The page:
EDITOR’S NOTE: Next to Ocean Beach Hospital and Clinic in Ilwaco, Columbia Memorial Hospital in Astoria is the primary healthcare choice for south Pacific County residents, so we are running this story to keep local CMH patients apprised of ongoing news.
ASTORIA — Employees at Columbia Memorial Hospital rallied on Exchange Street in Astoria on June 24, calling on the hospital’s administration to use nearly $8.4 million in federal relief to provide more support and bring back co-workers laid off amid the coronavirus pandemic.
The hospital in March announced temporary layoffs of around 90 workers as Gov. Kate Brown ordered the cancellation of elective procedures across Oregon to conserve protective equipment and capacity. The hospital administration has noted up to a 40% drop in revenue, resulting in the layoffs, mandatory leave for managers and a restriction on all purchases not affecting patient care.
The majority of layoffs were health care workers covered by the Service Employees International Union. They were offered three weeks of health insurance, as outlined in their collective bargaining agreements, but the coverage has since run out.
Lonn Martin, a housekeeper in the hospital’s surgery department and a chief steward for the union, said employees are worried those laid off without financial support will seek work elsewhere, leaving the hospital with fewer workers in reserve if a surge of coronavirus cases hits the area.
“In the meantime, they have opened up a bit more, with surgeries, with seeing patients, with having visitors in the halls, which means we’re more at risk, and we’re getting more exposed,” Martin said. “And there’s still a question as to whether or not there’s enough (protective equipment). There’s a question as to whether or not we’re getting enough tests in to assure the staff, the front-line staff who’s at risk, whether or not that patient coming in is positive or not.”
The $8.4 million Columbia Memorial received comes from the federal Provider Relief Fund meant to offset financial losses. Martin and other employees say the money should be used to support employees rather than backstopping the losses of the hospital. Employees argue the hospital posted profit margins of more than 11% before the pandemic and is sitting on significant cash reserves to build a new hospital.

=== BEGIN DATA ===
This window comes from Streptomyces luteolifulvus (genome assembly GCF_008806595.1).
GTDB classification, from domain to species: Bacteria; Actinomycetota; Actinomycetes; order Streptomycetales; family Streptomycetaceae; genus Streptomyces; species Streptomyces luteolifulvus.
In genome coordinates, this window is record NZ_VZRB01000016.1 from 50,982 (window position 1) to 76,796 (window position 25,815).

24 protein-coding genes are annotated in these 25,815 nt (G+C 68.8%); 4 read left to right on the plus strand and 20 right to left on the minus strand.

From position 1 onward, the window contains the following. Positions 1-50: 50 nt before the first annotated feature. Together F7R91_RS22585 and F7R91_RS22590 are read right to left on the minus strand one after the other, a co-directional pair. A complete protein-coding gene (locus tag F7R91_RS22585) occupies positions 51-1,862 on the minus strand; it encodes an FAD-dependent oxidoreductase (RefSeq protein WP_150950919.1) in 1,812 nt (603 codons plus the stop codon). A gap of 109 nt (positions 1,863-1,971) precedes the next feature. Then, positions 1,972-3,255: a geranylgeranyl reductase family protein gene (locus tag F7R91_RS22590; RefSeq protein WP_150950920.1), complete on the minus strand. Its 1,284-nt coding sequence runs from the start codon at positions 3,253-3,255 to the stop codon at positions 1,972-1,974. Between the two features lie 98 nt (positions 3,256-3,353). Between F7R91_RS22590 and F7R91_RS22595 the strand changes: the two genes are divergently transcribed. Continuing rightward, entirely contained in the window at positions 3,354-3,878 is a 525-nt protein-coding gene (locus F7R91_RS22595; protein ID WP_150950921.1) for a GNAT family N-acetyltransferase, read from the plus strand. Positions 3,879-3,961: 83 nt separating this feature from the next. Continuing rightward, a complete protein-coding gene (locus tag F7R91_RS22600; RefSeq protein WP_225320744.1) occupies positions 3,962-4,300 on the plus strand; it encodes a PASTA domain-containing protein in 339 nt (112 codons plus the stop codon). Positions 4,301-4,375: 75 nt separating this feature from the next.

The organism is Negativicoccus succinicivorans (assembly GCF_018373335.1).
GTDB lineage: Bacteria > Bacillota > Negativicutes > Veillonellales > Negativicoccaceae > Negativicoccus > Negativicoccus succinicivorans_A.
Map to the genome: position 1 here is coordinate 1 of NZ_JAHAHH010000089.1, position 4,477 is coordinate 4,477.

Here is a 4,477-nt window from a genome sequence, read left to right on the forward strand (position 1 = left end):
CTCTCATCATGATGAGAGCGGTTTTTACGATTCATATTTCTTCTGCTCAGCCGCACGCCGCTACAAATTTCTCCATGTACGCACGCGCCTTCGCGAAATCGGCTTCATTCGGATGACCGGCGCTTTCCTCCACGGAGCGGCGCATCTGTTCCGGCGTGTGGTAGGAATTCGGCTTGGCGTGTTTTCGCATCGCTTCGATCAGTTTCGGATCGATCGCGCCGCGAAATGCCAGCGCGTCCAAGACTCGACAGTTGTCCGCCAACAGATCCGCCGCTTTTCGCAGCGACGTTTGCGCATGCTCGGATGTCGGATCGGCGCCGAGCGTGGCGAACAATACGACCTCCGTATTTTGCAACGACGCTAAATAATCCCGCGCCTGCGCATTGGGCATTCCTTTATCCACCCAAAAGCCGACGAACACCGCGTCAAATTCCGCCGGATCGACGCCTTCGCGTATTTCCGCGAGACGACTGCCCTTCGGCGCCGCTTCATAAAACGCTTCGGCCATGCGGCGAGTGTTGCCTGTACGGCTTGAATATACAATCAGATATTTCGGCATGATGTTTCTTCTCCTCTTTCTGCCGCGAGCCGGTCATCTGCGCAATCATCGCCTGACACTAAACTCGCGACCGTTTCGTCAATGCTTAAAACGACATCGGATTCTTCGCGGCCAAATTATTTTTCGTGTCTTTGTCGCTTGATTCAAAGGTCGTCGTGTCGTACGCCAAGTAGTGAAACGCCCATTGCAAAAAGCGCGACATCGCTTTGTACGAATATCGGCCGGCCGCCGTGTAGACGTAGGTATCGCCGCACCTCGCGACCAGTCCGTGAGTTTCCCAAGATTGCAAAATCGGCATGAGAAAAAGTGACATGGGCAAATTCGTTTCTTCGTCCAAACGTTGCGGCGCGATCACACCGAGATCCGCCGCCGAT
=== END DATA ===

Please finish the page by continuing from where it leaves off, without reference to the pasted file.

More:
“It’s just unconscionable to us that something cannot be done going forward when they’re able to,” Martin said. “They’re capable of doing it, and they’re just not doing it.”
Columbia Memorial administrators have repeatedly declined requests for interviews. In a statement on June 24, the hospital said many of the layoffs have been staffers choosing to take leave for personal reasons. Of the 54 members of the SEIU who were involuntarily laid off, the hospital said, 18 have been called back, while those still laid off do not directly impact patient care.
“We will bring employees back as the workload and volumes justify the increase in employees,” the administration said in the statement. “We will give priority to those positions that impact patient care.”
Also at the June 24 rally were members of the Oregon Nurses Association. The nurses union has pushed the hospital to help cover some of their paid time off exhausted during the pandemic and threatened to file complaints with the state over unsafe working conditions.
“If you look at what other hospitals are doing, they’ve went back to more, what we’d call, ‘basic scientific-backed procedures,’ where it is either one mask, one patient, one use, or you’re able to swap out masks as needed,” said Kevin Mealy, a spokesman for the nurses union. “We haven’t seen that at Columbia Memorial yet. It’s still, ‘wear one surgical mask your entire shift,’ and that’s a challenge for 12 hours when we know that’s not what the science indicates.”
The hospital’s administration said the federal relief money is being used to offset losses as well as operate the hospital, which can cost $350,000 a day. They’ve argued that in addition to the temporary health coverage, free crisis counseling and food supply baskets, the hospital has offered a caregiver assistance fund, encouraging employees to apply for support but only receiving 12 applications as of Wednesday.
“CMH would be remiss in assuming that the covid-19 pandemic is over,” the administration said. “It is in the best interest of the community to be as effective and efficient as possible with any hospital funds.”